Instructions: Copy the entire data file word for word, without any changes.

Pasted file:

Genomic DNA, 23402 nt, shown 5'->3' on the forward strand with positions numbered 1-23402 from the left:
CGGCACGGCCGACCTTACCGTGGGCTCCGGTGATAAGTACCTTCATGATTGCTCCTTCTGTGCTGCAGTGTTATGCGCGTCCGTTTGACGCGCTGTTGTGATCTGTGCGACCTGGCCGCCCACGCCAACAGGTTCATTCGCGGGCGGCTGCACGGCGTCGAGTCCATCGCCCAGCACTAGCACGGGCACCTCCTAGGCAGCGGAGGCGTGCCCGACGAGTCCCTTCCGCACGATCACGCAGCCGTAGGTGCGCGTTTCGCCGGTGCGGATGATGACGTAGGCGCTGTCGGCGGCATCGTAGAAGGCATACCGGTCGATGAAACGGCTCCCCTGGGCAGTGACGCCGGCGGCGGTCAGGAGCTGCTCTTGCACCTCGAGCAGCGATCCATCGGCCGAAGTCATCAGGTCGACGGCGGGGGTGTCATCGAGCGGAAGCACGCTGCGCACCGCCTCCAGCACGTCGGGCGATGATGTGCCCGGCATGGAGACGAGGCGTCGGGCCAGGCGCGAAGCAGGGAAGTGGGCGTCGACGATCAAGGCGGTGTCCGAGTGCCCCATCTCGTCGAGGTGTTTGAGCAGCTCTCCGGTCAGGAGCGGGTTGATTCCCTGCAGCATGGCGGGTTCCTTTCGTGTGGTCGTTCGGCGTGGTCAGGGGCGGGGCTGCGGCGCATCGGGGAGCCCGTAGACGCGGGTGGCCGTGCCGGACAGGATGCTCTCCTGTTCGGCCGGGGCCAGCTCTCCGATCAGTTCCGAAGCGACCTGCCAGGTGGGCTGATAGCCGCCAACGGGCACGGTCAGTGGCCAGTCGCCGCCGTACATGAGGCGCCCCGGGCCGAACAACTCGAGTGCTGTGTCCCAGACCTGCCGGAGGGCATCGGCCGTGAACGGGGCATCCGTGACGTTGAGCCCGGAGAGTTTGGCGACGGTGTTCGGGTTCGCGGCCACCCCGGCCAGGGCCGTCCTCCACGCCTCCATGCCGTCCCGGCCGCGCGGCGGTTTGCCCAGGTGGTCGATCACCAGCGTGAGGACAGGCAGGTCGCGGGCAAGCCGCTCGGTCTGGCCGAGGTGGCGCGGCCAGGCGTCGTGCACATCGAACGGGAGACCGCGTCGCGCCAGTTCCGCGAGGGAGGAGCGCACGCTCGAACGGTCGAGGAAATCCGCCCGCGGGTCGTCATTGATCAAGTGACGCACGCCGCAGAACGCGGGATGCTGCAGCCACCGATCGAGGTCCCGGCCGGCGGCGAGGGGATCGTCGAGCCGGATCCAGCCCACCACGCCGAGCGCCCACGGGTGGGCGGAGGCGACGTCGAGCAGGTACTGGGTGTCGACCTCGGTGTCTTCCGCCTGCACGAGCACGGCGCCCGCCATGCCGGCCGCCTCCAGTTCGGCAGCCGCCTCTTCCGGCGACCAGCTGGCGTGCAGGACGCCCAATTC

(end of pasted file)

Genomic DNA, 23402 nt, shown 5'->3' on the forward strand with positions numbered 1-23402 from the left:
CGGCACGGCCGACCTTACCGTGGGCTCCGGTGATAAGTACCTTCATGATTGCTCCTTCTGTGCTGCAGTGTTATGCGCGTCCGTTTGACGCGCTGTTGTGATCTGTGCGACCTGGCCGCCCACGCCAACAGGTTCATTCGCGGGCGGCTGCACGGCGTCGAGTCCATCGCCCAGCACTAGCACGGGCACCTCCTAGGCAGCGGAGGCGTGCCCGACGAGTCCCTTCCGCACGATCACGCAGCCGTAGGTGCGCGTTTCGCCGGTGCGGATGATGACGTAGGCGCTGTCGGCGGCATCGTAGAAGGCATACCGGTCGATGAAACGGCTCCCCTGGGCAGTGACGCCGGCGGCGGTCAGGAGCTGCTCTTGCACCTCGAGCAGCGATCCATCGGCCGAAGTCATCAGGTCGACGGCGGGGGTGTCATCGAGCGGAAGCACGCTGCGCACCGCCTCCAGCACGTCGGGCGATGATGTGCCCGGCATGGAGACGAGGCGTCGGGCCAGGCGCGAAGCAGGGAAGTGGGCGTCGACGATCAAGGCGGTGTCCGAGTGCCCCATCTCGTCGAGGTGTTTGAGCAGCTCTCCGGTCAGGAGCGGGTTGATTCCCTGCAGCATGGCGGGTTCCTTTCGTGTGGTCGTTCGGCGTGGTCAGGGGCGGGGCTGCGGCGCATCGGGGAGCCCGTAGACGCGGGTGGCCGTGCCGGACAGGATGCTCTCCTGTTCGGCCGGGGCCAGCTCTCCGATCAGTTCCGAAGCGACCTGCCAGGTGGGCTGATAGCCGCCAACGGGCACGGTCAGTGGCCAGTCGCCGCCGTACATGAGGCGCCCCGGGCCGAACAACTCGAGTGCTGTGTCCCAGACCTGCCGGAGGGCATCGGCCGTGAACGGGGCATCCGTGACGTTGAGCCCGGAGAGTTTGGCGACGGTGTTCGGGTTCGCGGCCACCCCGGCCAGGGCCGTCCTCCACGCCTCCATGCCGTCCCGGCCGCGCGGCGGTTTGCCCAGGTGGTCGATCACCAGCGTGAGGACAGGCAGGTCGCGGGCAAGCCGCTCGGTCTGGCCGAGGTGGCGCGGCCAGGCGTCGTGCACATCGAACGGGAGACCGCGTCGCGCCAGTTCCGCGAGGGAGGAGCGCACGCTCGAACGGTCGAGGAAATCCGCCCGCGGGTCGTCATTGATCAAGTGACGCACGCCGCAGAACGCGGGATGCTGCAGCCACCGATCGAGGTCCCGGCCGGCGGCGAGGGGATCGTCGAGCCGGATCCAGCCCACCACGCCGAGCGCCCACGGGTGGGCGGAGGCGACGTCGAGCAGGTACTGGGTGTCGACCTCGGTGTCTTCCGCCTGCACGAGCACGGCGCCCGCCATGCCGGCCGCCTCCAGTTCGGCAGCCGCCTCTTCCGGCGACCAGCTGGCGTGCAGGACGCCCAATTC